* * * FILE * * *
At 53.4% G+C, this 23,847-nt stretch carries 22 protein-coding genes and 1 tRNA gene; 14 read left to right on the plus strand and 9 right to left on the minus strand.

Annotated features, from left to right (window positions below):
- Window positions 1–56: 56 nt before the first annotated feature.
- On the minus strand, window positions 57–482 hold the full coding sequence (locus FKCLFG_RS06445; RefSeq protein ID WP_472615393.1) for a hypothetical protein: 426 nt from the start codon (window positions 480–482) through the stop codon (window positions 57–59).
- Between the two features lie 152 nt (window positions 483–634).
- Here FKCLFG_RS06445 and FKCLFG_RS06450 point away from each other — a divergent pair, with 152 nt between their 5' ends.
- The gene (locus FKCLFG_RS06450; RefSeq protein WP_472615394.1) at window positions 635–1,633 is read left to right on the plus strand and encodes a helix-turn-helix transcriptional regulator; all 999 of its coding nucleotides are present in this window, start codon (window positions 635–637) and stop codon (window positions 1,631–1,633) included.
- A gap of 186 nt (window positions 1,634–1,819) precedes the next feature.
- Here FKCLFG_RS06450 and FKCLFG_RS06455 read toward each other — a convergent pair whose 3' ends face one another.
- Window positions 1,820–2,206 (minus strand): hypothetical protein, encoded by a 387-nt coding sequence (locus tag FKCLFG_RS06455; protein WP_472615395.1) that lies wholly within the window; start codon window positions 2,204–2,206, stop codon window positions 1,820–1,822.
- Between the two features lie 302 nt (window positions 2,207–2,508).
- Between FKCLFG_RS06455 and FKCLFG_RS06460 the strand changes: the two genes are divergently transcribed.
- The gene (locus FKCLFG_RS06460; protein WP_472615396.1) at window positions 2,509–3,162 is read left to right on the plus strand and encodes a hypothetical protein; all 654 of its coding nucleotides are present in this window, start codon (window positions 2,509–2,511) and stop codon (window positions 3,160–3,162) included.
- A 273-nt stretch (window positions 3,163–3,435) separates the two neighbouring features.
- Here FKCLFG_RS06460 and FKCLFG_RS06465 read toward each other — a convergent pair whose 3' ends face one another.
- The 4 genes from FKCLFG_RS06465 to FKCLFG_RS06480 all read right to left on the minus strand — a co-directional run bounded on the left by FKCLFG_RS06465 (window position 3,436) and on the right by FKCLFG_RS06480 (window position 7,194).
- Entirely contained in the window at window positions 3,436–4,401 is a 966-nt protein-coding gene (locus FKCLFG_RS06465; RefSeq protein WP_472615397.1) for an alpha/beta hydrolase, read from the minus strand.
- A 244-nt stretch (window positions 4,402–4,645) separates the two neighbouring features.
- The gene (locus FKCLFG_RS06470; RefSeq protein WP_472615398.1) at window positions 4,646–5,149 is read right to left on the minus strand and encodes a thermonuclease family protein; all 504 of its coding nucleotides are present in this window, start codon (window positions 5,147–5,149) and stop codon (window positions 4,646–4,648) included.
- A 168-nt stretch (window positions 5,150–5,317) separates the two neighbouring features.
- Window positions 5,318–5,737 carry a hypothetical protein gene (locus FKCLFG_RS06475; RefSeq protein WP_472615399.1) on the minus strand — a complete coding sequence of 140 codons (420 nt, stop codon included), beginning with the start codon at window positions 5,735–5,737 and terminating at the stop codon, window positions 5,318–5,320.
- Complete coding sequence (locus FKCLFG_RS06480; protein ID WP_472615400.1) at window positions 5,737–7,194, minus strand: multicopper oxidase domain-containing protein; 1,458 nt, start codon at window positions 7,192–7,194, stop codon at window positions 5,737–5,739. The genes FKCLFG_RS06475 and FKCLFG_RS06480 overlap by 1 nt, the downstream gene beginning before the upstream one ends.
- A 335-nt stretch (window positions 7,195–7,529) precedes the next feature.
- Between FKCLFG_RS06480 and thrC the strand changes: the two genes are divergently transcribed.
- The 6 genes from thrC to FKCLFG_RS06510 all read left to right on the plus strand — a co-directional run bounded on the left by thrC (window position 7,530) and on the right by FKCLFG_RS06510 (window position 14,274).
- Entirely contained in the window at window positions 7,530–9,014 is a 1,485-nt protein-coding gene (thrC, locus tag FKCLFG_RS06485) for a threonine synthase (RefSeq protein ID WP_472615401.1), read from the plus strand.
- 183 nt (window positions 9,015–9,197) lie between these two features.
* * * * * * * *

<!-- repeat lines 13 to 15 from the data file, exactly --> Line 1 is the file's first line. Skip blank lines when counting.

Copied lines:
- The gene (locus FKCLFG_RS06460; protein WP_472615396.1) at window positions 2,509–3,162 is read left to right on the plus strand and encodes a hypothetical protein; all 654 of its coding nucleotides are present in this window, start codon (window positions 2,509–2,511) and stop codon (window positions 3,160–3,162) included.
- A 273-nt stretch (window positions 3,163–3,435) separates the two neighbouring features.
- Here FKCLFG_RS06460 and FKCLFG_RS06465 read toward each other — a convergent pair whose 3' ends face one another.